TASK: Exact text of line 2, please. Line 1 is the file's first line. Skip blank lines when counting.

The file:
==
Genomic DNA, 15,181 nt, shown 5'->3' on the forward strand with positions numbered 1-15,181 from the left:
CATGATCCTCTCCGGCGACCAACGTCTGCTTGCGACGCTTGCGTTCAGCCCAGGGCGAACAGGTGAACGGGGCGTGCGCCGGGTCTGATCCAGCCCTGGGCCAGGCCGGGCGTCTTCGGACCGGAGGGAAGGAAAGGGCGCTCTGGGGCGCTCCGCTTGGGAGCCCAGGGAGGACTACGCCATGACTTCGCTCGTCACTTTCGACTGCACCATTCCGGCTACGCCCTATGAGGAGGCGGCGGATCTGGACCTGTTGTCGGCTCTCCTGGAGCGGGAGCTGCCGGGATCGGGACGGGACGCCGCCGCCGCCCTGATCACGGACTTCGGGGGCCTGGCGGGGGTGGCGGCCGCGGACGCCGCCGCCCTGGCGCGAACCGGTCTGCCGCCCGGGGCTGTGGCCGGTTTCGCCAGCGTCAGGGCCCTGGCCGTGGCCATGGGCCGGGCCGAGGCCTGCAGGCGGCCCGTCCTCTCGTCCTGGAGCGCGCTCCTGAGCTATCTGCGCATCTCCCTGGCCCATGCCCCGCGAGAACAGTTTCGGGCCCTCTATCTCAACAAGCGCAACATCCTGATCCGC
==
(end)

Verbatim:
CATGATCCTCTCCGGCGACCAACGTCTGCTTGCGACGCTTGCGTTCAGCCCAGGGCGAACAGGTGAACGGGGCGTGCGCCGGGTCTGATCCAGCCCTGGGCCAGGCCGGGCGTCTTCGGACCGGAGGGAAGGAAAGGGCGCTCTGGGGCGCTCCGCTTGGGAGCCCAGGGAGGACTACGCCATGACTTCGCTCGTCACTTTCGACTGCACCATTCCGGCTACGCCCTATGAGGAGGCGGCGGATCTGGACCTGTTGTCGGCTCTCCTGGAGCGGGAGCTGCCGGGATCGGGACGGGACGCCGCCGCCGCCCTGATCACGGACTTCGGGGGCCTGGCGGGGGTGGCGGCCGCGGACGCCGCCGCCCTGGCGCGAACCGGTCTGCCGCCCGGGGCTGTGGCCGGTTTCGCCAGCGTCAGGGCCCTGGCCGTGGCCATGGGCCGGGCCGAGGCCTGCAGGCGGCCCGTCCTCTCGTCCTGGAGCGCGCTCCTGAGCTATCTGCGCATCTCCCTGGCCCATGCCCCGCGAGAACAGTTTCGGGCCCTCTATCTCAACAAGCGCAACATCCTGATCCGC